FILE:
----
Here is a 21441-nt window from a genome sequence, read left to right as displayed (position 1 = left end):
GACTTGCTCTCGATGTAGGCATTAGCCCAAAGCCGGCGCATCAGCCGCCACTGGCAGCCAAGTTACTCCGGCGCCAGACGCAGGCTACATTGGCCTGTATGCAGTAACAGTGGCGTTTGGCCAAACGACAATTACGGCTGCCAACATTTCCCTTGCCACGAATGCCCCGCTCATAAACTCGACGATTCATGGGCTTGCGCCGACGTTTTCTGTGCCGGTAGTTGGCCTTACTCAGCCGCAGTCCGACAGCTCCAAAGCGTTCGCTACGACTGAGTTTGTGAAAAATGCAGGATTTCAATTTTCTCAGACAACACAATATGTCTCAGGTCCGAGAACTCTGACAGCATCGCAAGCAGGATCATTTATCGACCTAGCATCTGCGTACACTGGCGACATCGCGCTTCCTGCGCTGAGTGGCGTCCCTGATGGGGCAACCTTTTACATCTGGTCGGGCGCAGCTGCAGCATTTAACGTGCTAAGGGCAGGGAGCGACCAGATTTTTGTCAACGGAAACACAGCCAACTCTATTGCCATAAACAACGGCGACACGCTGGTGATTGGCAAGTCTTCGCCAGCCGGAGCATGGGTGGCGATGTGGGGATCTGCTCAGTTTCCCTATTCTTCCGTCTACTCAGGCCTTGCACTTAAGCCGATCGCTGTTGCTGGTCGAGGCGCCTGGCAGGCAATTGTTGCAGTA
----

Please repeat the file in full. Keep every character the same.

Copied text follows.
Here is a 21441-nt window from a genome sequence, read left to right as displayed (position 1 = left end):
GACTTGCTCTCGATGTAGGCATTAGCCCAAAGCCGGCGCATCAGCCGCCACTGGCAGCCAAGTTACTCCGGCGCCAGACGCAGGCTACATTGGCCTGTATGCAGTAACAGTGGCGTTTGGCCAAACGACAATTACGGCTGCCAACATTTCCCTTGCCACGAATGCCCCGCTCATAAACTCGACGATTCATGGGCTTGCGCCGACGTTTTCTGTGCCGGTAGTTGGCCTTACTCAGCCGCAGTCCGACAGCTCCAAAGCGTTCGCTACGACTGAGTTTGTGAAAAATGCAGGATTTCAATTTTCTCAGACAACACAATATGTCTCAGGTCCGAGAACTCTGACAGCATCGCAAGCAGGATCATTTATCGACCTAGCATCTGCGTACACTGGCGACATCGCGCTTCCTGCGCTGAGTGGCGTCCCTGATGGGGCAACCTTTTACATCTGGTCGGGCGCAGCTGCAGCATTTAACGTGCTAAGGGCAGGGAGCGACCAGATTTTTGTCAACGGAAACACAGCCAACTCTATTGCCATAAACAACGGCGACACGCTGGTGATTGGCAAGTCTTCGCCAGCCGGAGCATGGGTGGCGATGTGGGGATCTGCTCAGTTTCCCTATTCTTCCGTCTACTCAGGCCTTGCACTTAAGCCGATCGCTGTTGCTGGTCGAGGCGCCTGGCAGGCAATTGTTGCAGTA